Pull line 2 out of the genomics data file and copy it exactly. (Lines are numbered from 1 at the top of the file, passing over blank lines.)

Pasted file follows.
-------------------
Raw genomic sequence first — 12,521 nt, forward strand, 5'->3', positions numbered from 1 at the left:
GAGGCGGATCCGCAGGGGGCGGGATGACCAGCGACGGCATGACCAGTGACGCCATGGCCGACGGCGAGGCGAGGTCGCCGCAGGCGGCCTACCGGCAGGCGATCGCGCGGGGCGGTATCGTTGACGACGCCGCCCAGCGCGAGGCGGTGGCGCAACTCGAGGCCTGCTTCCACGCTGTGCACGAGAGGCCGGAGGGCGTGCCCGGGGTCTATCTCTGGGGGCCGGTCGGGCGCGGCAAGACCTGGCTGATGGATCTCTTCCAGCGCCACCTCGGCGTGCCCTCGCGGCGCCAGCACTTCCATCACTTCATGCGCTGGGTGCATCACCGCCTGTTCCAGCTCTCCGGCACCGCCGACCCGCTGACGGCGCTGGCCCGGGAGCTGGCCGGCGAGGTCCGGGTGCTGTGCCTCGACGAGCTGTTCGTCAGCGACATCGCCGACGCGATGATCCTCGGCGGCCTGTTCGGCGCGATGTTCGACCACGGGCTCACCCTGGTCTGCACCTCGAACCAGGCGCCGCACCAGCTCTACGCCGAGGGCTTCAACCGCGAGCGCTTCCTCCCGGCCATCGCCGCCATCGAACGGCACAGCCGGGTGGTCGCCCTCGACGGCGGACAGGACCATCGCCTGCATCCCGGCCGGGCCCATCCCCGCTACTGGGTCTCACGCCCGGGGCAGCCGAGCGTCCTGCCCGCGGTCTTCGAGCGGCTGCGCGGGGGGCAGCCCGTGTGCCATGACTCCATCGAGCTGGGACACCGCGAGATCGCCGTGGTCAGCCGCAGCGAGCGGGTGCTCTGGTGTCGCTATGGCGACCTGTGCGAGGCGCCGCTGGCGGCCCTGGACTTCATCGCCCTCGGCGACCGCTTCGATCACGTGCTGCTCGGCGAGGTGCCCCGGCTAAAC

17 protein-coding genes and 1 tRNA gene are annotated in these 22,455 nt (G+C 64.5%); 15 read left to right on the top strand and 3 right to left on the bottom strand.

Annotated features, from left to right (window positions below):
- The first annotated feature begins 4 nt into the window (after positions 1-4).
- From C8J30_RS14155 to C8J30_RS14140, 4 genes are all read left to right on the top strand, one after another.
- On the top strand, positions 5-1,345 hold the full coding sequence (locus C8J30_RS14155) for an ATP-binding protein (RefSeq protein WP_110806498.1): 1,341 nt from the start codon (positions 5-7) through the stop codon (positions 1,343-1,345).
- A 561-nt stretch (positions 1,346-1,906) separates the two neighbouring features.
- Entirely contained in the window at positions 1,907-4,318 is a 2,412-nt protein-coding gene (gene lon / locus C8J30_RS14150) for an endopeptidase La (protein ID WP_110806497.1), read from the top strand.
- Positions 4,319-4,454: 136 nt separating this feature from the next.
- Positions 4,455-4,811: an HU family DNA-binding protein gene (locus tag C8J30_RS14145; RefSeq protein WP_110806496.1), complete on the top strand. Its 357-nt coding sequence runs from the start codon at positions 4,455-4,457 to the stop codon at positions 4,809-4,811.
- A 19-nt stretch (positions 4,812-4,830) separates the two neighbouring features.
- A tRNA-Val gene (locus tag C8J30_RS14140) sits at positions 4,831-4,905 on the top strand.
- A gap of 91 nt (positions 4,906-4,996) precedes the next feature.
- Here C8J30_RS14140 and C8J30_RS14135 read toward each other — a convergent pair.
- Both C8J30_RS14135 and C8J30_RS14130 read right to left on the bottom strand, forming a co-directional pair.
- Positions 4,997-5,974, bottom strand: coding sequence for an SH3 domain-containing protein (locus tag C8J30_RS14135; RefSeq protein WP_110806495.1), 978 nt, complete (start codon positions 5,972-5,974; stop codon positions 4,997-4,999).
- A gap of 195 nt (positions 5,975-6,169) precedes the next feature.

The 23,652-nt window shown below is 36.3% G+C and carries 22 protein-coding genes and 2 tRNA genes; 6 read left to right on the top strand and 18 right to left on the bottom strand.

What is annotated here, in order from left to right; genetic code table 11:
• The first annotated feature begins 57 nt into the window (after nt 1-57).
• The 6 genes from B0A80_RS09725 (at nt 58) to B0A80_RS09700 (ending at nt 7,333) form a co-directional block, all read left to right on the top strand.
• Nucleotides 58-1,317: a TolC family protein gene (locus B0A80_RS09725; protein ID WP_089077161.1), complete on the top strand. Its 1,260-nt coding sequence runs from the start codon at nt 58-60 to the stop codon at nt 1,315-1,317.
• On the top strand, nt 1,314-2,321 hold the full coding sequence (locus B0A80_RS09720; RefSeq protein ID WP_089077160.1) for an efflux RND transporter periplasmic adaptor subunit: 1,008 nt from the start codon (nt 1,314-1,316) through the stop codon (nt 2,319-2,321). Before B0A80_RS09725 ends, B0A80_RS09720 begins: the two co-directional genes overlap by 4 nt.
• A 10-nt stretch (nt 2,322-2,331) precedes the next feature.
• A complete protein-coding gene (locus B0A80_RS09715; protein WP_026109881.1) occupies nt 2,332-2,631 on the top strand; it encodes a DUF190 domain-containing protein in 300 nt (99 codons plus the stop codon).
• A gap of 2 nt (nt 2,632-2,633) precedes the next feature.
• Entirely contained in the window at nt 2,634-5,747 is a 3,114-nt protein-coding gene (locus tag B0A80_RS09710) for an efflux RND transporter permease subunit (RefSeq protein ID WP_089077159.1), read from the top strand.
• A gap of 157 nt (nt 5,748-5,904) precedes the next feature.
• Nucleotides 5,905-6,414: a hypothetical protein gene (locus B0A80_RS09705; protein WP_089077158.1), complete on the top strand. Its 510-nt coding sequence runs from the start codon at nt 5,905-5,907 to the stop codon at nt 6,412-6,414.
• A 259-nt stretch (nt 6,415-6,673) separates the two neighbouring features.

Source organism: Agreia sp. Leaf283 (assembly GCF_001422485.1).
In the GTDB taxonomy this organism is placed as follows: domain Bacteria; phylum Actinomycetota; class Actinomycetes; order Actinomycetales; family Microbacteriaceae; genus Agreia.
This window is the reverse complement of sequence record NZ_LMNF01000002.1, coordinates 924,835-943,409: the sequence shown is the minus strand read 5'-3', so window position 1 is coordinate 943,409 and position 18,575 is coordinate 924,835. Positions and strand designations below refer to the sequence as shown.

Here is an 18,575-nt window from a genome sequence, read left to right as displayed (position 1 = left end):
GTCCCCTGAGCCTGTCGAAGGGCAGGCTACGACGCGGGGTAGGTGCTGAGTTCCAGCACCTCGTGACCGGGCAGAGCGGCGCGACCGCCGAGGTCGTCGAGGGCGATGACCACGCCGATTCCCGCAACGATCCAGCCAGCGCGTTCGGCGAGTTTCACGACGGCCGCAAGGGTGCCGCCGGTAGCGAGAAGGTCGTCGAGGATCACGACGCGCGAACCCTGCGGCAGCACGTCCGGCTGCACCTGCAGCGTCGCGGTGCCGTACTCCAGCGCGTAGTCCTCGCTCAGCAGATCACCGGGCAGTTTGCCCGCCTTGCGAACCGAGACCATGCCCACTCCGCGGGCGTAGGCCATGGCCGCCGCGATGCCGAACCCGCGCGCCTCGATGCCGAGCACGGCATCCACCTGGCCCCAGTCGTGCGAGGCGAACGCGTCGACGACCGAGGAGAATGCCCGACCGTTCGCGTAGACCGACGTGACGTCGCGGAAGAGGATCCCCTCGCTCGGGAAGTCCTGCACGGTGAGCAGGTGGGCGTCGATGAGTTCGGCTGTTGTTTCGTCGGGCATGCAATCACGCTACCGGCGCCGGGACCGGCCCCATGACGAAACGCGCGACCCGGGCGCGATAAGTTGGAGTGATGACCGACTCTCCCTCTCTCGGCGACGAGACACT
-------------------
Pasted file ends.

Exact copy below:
GAGGCGGATCCGCAGGGGGCGGGATGACCAGCGACGGCATGACCAGTGACGCCATGGCCGACGGCGAGGCGAGGTCGCCGCAGGCGGCCTACCGGCAGGCGATCGCGCGGGGCGGTATCGTTGACGACGCCGCCCAGCGCGAGGCGGTGGCGCAACTCGAGGCCTGCTTCCACGCTGTGCACGAGAGGCCGGAGGGCGTGCCCGGGGTCTATCTCTGGGGGCCGGTCGGGCGCGGCAAGACCTGGCTGATGGATCTCTTCCAGCGCCACCTCGGCGTGCCCTCGCGGCGCCAGCACTTCCATCACTTCATGCGCTGGGTGCATCACCGCCTGTTCCAGCTCTCCGGCACCGCCGACCCGCTGACGGCGCTGGCCCGGGAGCTGGCCGGCGAGGTCCGGGTGCTGTGCCTCGACGAGCTGTTCGTCAGCGACATCGCCGACGCGATGATCCTCGGCGGCCTGTTCGGCGCGATGTTCGACCACGGGCTCACCCTGGTCTGCACCTCGAACCAGGCGCCGCACCAGCTCTACGCCGAGGGCTTCAACCGCGAGCGCTTCCTCCCGGCCATCGCCGCCATCGAACGGCACAGCCGGGTGGTCGCCCTCGACGGCGGACAGGACCATCGCCTGCATCCCGGCCGGGCCCATCCCCGCTACTGGGTCTCACGCCCGGGGCAGCCGAGCGTCCTGCCCGCGGTCTTCGAGCGGCTGCGCGGGGGGCAGCCCGTGTGCCATGACTCCATCGAGCTGGGACACCGCGAGATCGCCGTGGTCAGCCGCAGCGAGCGGGTGCTCTGGTGTCGCTATGGCGACCTGTGCGAGGCGCCGCTGGCGGCCCTGGACTTCATCGCCCTCGGCGACCGCTTCGATCACGTGCTGCTCGGCGAGGTGCCCCGGCTAAAC